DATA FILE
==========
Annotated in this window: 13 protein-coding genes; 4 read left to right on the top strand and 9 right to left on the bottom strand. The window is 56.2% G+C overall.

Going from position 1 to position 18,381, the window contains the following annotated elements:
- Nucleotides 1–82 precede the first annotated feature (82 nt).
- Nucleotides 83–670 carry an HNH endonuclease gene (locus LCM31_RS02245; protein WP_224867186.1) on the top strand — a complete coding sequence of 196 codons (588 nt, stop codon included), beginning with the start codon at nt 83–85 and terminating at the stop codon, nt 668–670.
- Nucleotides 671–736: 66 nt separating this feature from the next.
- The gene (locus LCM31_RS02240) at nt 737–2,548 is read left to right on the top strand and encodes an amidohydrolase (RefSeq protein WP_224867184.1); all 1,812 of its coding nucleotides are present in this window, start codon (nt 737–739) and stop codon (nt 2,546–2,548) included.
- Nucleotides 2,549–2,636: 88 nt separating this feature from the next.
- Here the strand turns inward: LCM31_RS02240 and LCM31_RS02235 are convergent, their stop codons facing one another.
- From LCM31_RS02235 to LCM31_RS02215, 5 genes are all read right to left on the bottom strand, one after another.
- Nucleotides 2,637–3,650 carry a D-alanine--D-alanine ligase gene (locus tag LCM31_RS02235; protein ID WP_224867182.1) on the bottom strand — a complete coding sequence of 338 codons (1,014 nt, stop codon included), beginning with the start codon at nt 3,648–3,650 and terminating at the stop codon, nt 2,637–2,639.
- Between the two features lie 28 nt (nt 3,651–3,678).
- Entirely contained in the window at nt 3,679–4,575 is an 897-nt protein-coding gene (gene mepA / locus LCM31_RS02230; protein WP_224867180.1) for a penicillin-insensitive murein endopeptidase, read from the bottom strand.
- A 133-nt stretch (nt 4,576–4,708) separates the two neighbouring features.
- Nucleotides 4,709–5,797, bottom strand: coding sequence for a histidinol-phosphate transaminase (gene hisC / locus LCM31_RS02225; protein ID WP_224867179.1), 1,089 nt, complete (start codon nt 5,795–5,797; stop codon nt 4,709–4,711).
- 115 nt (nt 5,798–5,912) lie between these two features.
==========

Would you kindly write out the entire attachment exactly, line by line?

Annotated in this window: 13 protein-coding genes; 4 read left to right on the top strand and 9 right to left on the bottom strand. The window is 56.2% G+C overall.

Going from position 1 to position 18,381, the window contains the following annotated elements:
- Nucleotides 1–82 precede the first annotated feature (82 nt).
- Nucleotides 83–670 carry an HNH endonuclease gene (locus LCM31_RS02245; protein WP_224867186.1) on the top strand — a complete coding sequence of 196 codons (588 nt, stop codon included), beginning with the start codon at nt 83–85 and terminating at the stop codon, nt 668–670.
- Nucleotides 671–736: 66 nt separating this feature from the next.
- The gene (locus LCM31_RS02240) at nt 737–2,548 is read left to right on the top strand and encodes an amidohydrolase (RefSeq protein WP_224867184.1); all 1,812 of its coding nucleotides are present in this window, start codon (nt 737–739) and stop codon (nt 2,546–2,548) included.
- Nucleotides 2,549–2,636: 88 nt separating this feature from the next.
- Here the strand turns inward: LCM31_RS02240 and LCM31_RS02235 are convergent, their stop codons facing one another.
- From LCM31_RS02235 to LCM31_RS02215, 5 genes are all read right to left on the bottom strand, one after another.
- Nucleotides 2,637–3,650 carry a D-alanine--D-alanine ligase gene (locus tag LCM31_RS02235; protein ID WP_224867182.1) on the bottom strand — a complete coding sequence of 338 codons (1,014 nt, stop codon included), beginning with the start codon at nt 3,648–3,650 and terminating at the stop codon, nt 2,637–2,639.
- Between the two features lie 28 nt (nt 3,651–3,678).
- Entirely contained in the window at nt 3,679–4,575 is an 897-nt protein-coding gene (gene mepA / locus LCM31_RS02230; protein WP_224867180.1) for a penicillin-insensitive murein endopeptidase, read from the bottom strand.
- A 133-nt stretch (nt 4,576–4,708) separates the two neighbouring features.
- Nucleotides 4,709–5,797, bottom strand: coding sequence for a histidinol-phosphate transaminase (gene hisC / locus LCM31_RS02225; protein ID WP_224867179.1), 1,089 nt, complete (start codon nt 5,795–5,797; stop codon nt 4,709–4,711).
- 115 nt (nt 5,798–5,912) lie between these two features.